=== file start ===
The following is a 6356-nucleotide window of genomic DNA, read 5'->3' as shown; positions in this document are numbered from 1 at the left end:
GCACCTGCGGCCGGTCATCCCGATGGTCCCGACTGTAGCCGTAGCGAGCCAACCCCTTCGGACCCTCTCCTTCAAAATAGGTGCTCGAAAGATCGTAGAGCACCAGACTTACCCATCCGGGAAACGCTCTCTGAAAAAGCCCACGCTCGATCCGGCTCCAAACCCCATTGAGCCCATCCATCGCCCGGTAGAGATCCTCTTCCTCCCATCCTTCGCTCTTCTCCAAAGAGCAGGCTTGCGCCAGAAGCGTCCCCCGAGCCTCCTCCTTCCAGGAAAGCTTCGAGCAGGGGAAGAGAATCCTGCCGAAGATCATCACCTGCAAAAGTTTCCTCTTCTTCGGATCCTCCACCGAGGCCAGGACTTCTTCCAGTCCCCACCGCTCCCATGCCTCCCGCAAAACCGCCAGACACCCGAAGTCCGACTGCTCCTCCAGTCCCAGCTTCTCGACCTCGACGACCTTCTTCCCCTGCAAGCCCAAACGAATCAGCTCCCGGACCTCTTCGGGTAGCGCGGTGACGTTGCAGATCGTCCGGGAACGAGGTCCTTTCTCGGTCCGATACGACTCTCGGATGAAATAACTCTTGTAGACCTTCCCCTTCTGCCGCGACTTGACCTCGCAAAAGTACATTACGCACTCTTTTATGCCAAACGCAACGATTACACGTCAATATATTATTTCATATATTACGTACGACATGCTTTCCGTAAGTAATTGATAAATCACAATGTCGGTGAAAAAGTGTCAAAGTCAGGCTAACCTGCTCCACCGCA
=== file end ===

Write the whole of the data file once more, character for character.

The following is a 6356-nucleotide window of genomic DNA, read 5'->3' as shown; positions in this document are numbered from 1 at the left end:
GCACCTGCGGCCGGTCATCCCGATGGTCCCGACTGTAGCCGTAGCGAGCCAACCCCTTCGGACCCTCTCCTTCAAAATAGGTGCTCGAAAGATCGTAGAGCACCAGACTTACCCATCCGGGAAACGCTCTCTGAAAAAGCCCACGCTCGATCCGGCTCCAAACCCCATTGAGCCCATCCATCGCCCGGTAGAGATCCTCTTCCTCCCATCCTTCGCTCTTCTCCAAAGAGCAGGCTTGCGCCAGAAGCGTCCCCCGAGCCTCCTCCTTCCAGGAAAGCTTCGAGCAGGGGAAGAGAATCCTGCCGAAGATCATCACCTGCAAAAGTTTCCTCTTCTTCGGATCCTCCACCGAGGCCAGGACTTCTTCCAGTCCCCACCGCTCCCATGCCTCCCGCAAAACCGCCAGACACCCGAAGTCCGACTGCTCCTCCAGTCCCAGCTTCTCGACCTCGACGACCTTCTTCCCCTGCAAGCCCAAACGAATCAGCTCCCGGACCTCTTCGGGTAGCGCGGTGACGTTGCAGATCGTCCGGGAACGAGGTCCTTTCTCGGTCCGATACGACTCTCGGATGAAATAACTCTTGTAGACCTTCCCCTTCTGCCGCGACTTGACCTCGCAAAAGTACATTACGCACTCTTTTATGCCAAACGCAACGATTACACGTCAATATATTATTTCATATATTACGTACGACATGCTTTCCGTAAGTAATTGATAAATCACAATGTCGGTGAAAAAGTGTCAAAGTCAGGCTAACCTGCTCCACCGCA